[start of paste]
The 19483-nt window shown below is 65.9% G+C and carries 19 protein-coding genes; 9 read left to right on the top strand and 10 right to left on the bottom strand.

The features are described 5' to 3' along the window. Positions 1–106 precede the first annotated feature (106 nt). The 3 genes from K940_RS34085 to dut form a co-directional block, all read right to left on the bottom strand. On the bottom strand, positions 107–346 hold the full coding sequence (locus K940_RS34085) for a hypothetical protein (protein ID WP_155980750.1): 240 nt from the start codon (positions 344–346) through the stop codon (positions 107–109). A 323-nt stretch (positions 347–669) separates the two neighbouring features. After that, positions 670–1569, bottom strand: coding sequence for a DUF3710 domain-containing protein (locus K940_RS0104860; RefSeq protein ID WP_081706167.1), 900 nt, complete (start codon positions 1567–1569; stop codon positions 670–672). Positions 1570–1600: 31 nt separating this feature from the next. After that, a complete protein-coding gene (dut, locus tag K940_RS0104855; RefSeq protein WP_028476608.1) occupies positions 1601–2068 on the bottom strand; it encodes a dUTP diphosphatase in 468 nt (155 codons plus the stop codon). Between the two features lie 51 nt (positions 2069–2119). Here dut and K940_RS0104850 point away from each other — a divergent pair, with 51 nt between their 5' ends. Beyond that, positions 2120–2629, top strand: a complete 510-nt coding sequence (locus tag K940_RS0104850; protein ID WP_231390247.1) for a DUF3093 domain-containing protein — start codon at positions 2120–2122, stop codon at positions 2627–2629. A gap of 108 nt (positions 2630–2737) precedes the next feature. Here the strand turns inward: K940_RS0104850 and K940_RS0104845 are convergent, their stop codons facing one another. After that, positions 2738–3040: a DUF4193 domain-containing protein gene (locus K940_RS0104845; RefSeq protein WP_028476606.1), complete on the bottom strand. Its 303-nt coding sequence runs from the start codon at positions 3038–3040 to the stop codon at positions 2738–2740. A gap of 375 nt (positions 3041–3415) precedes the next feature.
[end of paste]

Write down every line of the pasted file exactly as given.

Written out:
The 19483-nt window shown below is 65.9% G+C and carries 19 protein-coding genes; 9 read left to right on the top strand and 10 right to left on the bottom strand.

The features are described 5' to 3' along the window. Positions 1–106 precede the first annotated feature (106 nt). The 3 genes from K940_RS34085 to dut form a co-directional block, all read right to left on the bottom strand. On the bottom strand, positions 107–346 hold the full coding sequence (locus K940_RS34085) for a hypothetical protein (protein ID WP_155980750.1): 240 nt from the start codon (positions 344–346) through the stop codon (positions 107–109). A 323-nt stretch (positions 347–669) separates the two neighbouring features. After that, positions 670–1569, bottom strand: coding sequence for a DUF3710 domain-containing protein (locus K940_RS0104860; RefSeq protein ID WP_081706167.1), 900 nt, complete (start codon positions 1567–1569; stop codon positions 670–672). Positions 1570–1600: 31 nt separating this feature from the next. After that, a complete protein-coding gene (dut, locus tag K940_RS0104855; RefSeq protein WP_028476608.1) occupies positions 1601–2068 on the bottom strand; it encodes a dUTP diphosphatase in 468 nt (155 codons plus the stop codon). Between the two features lie 51 nt (positions 2069–2119). Here dut and K940_RS0104850 point away from each other — a divergent pair, with 51 nt between their 5' ends. Beyond that, positions 2120–2629, top strand: a complete 510-nt coding sequence (locus tag K940_RS0104850; protein ID WP_231390247.1) for a DUF3093 domain-containing protein — start codon at positions 2120–2122, stop codon at positions 2627–2629. A gap of 108 nt (positions 2630–2737) precedes the next feature. Here the strand turns inward: K940_RS0104850 and K940_RS0104845 are convergent, their stop codons facing one another. After that, positions 2738–3040: a DUF4193 domain-containing protein gene (locus K940_RS0104845; RefSeq protein WP_028476606.1), complete on the bottom strand. Its 303-nt coding sequence runs from the start codon at positions 3038–3040 to the stop codon at positions 2738–2740. A gap of 375 nt (positions 3041–3415) precedes the next feature.